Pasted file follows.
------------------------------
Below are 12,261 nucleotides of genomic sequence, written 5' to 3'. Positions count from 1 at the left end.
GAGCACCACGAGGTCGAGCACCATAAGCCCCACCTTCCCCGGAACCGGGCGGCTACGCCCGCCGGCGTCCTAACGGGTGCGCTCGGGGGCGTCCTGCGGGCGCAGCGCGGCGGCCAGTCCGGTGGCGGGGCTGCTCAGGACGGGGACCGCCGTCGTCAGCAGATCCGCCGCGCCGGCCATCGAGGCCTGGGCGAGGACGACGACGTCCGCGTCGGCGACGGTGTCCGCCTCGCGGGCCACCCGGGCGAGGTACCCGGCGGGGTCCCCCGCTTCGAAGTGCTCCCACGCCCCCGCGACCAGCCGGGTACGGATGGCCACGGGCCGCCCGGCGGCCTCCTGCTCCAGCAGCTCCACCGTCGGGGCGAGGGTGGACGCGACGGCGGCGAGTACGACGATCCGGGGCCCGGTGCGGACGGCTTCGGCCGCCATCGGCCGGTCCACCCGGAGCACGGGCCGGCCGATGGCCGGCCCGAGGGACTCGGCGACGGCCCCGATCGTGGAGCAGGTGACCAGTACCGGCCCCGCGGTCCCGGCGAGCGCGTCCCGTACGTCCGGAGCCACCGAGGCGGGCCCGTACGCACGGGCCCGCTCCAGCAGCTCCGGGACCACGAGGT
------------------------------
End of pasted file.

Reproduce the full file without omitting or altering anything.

Below are 12,261 nucleotides of genomic sequence, written 5' to 3'. Positions count from 1 at the left end.
GAGCACCACGAGGTCGAGCACCATAAGCCCCACCTTCCCCGGAACCGGGCGGCTACGCCCGCCGGCGTCCTAACGGGTGCGCTCGGGGGCGTCCTGCGGGCGCAGCGCGGCGGCCAGTCCGGTGGCGGGGCTGCTCAGGACGGGGACCGCCGTCGTCAGCAGATCCGCCGCGCCGGCCATCGAGGCCTGGGCGAGGACGACGACGTCCGCGTCGGCGACGGTGTCCGCCTCGCGGGCCACCCGGGCGAGGTACCCGGCGGGGTCCCCCGCTTCGAAGTGCTCCCACGCCCCCGCGACCAGCCGGGTACGGATGGCCACGGGCCGCCCGGCGGCCTCCTGCTCCAGCAGCTCCACCGTCGGGGCGAGGGTGGACGCGACGGCGGCGAGTACGACGATCCGGGGCCCGGTGCGGACGGCTTCGGCCGCCATCGGCCGGTCCACCCGGAGCACGGGCCGGCCGATGGCCGGCCCGAGGGACTCGGCGACGGCCCCGATCGTGGAGCAGGTGACCAGTACCGGCCCCGCGGTCCCGGCGAGCGCGTCCCGTACGTCCGGAGCCACCGAGGCGGGCCCGTACGCACGGGCCCGCTCCAGCAGCTCCGGGACCACGAGGT